Yes there are things thatcan be done to make it easier for women to enter politics, but to say women have no inspiration and may leave politics because they have to fight an unwinnable seat (haven’t we all done that??) is a nonsense! If Lady Thatcher inspired so many men to get invovled in politics I really would question the motivation of any woman who said they needed more inspiration to get involved.

Tim Montgomerie at ConHome has written about 20 ways he feels women can be attracted to politics 

Will the Question Time witch hunt backfire?

Well the build up was like waiting for the Cup Final. Talked about all week, cameras rolling as he entered the building and then finally the big match, Griffin verses the political establishment. The BNP leader gave the performance I expected, evasive, twisted, nasty and repulsive. That’s what the vast majority of viewers will think and they would be right.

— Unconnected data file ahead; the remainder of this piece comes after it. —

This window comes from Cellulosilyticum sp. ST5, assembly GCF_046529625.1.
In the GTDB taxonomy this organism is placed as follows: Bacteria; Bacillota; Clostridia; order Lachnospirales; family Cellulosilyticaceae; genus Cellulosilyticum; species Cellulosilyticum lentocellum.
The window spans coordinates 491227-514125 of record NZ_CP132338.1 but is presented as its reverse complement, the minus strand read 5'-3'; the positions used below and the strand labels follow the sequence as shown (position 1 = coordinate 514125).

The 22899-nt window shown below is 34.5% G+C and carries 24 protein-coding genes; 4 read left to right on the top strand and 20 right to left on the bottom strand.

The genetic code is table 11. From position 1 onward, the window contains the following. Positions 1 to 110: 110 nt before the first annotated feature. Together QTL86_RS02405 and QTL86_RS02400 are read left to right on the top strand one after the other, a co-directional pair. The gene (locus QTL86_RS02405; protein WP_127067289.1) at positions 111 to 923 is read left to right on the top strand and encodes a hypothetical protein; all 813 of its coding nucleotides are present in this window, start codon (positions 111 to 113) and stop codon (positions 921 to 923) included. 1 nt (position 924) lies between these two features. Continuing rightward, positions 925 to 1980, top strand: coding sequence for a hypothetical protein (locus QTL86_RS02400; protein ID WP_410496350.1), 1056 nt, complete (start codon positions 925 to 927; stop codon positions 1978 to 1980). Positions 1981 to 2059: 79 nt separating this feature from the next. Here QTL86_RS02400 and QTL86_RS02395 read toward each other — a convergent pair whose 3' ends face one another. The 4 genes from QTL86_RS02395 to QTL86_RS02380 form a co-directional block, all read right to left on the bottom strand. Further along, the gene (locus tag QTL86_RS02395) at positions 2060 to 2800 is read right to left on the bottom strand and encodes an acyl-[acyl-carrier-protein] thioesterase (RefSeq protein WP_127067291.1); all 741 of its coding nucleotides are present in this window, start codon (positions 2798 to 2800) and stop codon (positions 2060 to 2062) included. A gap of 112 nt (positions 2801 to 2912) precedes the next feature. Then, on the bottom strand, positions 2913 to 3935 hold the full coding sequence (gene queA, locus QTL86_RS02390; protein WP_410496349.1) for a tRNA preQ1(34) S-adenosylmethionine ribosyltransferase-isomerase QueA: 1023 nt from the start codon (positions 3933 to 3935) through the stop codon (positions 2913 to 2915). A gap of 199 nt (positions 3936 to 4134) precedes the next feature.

However, Griffin knows he’s not going to attract the vast majority. He’s after the let down by Labour white working class vote. People who feel victims of the political establishment, trapped on low wages or benefits, living in poverty and bypassed by the boom. The format of the questions and the ganging up on Griffin will enable him to play the victim to those whose vote he’s trying to attract.
The most wounding moments for Griffin last night was when he was given rope. His point about he Ku Klux Klan not being violent was bizarre. Unfortunately the politicians on the panel were so desperate to get their attacks in on Griffin that the approach was scattergun and enabled him to duck many of them. The most effective panellist was Bonnie Greer who treated him with a comical derision which Griffin would have hated.